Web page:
Opinion by Richard Baird Posted 9 June 2015
O is a Barcelona based studio made up of, and representing, a collective of uniquely talented illustrators, photographers, directors and producers creating visual and editorial content. The studio supports the singularity of each artist by avoiding a homogeneous style and granting each a production capacity that does not make a distinction between personal projects and commercial jobs. While providing insight into each of these, O’s website also functions as a regularly updated platform for debate and enquiry into the communications industry.
Director Luis Cerveró worked with Spanish graphic design studio Folch to develop a visual identity system for O. Based around spray-painted graphic device, responsive grid-based layouts and Monotype’s Neue Haas Unica across digital and print environments, Folch’s approach establishes an adaptable framework from which to bring together changeable and diverse content online and also extends to business cards and stationery.
“The “O”, is the central point from where everything is built, an underlying root for continual controlled innovation and experimentation. It can evolve and mutate when required to. It has to contain and hold together the content. Taking the O as the core of the system, the communication needed to be simple, straightforward and intelligent, contained within a graphical system that would reflect the ethical and honest attitude of the project.”
“Taking inspiration from the editorial structure and the old advertisements graphic aesthetic, we recovered a design classic, the “Unigrid” by Massimo Vignelli: a direct and simple system based on a uniform grid. We wanted the grid to be the visible skeleton where the shapes and white blocks could reposition and move depending on the context and the content.”
“The main structure of the website is built on a six square grid. The web page content is organised by artists and, on a weekly basis, a new selection is featured on the homepage. Roster presents all the creators featured on the website, where each of their personal pages has a custom colour. The flexible grid allows for continual adaptation of the page dependent on the content. The blocks assemble a white mosaic, a complex canvas where short films, pictures, paintings, and publications are shown.”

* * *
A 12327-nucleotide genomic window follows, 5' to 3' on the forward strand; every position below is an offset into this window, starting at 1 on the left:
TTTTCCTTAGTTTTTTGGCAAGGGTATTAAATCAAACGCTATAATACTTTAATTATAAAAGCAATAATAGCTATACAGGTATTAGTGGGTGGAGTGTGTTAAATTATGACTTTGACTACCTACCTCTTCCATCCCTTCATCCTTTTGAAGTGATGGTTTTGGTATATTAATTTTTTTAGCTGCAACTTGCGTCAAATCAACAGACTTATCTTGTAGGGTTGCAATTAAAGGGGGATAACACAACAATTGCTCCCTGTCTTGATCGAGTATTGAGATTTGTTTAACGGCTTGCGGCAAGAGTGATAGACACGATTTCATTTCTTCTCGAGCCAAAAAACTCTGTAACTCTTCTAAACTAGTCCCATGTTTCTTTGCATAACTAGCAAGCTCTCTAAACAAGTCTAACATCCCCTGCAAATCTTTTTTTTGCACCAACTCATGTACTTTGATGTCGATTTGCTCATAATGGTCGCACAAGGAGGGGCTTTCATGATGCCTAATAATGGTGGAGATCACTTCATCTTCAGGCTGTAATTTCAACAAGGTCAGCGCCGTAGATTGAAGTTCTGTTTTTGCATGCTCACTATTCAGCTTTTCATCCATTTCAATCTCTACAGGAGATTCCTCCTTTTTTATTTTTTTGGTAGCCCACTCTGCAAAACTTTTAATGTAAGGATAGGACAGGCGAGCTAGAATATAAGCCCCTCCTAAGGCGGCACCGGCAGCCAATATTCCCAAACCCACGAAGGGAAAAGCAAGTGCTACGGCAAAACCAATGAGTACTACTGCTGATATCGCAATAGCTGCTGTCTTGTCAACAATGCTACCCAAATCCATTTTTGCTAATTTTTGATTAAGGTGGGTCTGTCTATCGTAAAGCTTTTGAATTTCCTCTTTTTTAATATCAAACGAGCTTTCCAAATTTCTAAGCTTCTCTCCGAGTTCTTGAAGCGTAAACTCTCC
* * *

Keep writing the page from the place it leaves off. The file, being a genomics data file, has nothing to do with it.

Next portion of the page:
“This modern yet old-fashioned structure resembles the 50s newspaper and magazine layout, one of the main inspirations behind the design. The typography is also evoking this aesthetic: Monotype’s Neue Haas Unica gives the identity a bold look and stains the page with personality. The structure of the blocks is completely responsive: the blocks rearrange for all devices, adapting accordingly to the size of the screen. On a phone the grid breaks, conveying the content in a single column allowing for clear reading.” – Folch
Online O blurs the line between the individual and diverse creative work of the studio’s members and editorial content. Within such a broad context, one rich in image, video and comment, it is not surprising to see a grid-based approach utilised alongside an abstract and consistently applied logo.
Originally type-based but finally settling on a circular void picked out with spray paint, the logo makes sense within a content heavy environment, punctuating it with colour, detail and a clear creative handmade association. It also works well as a bold and expressive graphic device across the stationery in contrast to the static uniformity of Unica. As circle, it is abstract enough to appear as a symbol of collective activity but also, in its changing and organic quality, of individual pursuits. While Folch describe the logo as a hole, empty space, an impact and as a gun shot, its strength lies in the absence of an explicit interpretation.
Where grids are often hidden, here they are celebrated, and contribute to visual identity, balancing functionality and aesthetic with a communicative value based around an openness and structure that unites disparate skills sets and aesthetic sensitivities. More from Folch on BP&O.
Design: Folch. Opinion: Richard Baird. Fonts Used: Neue Haas Unica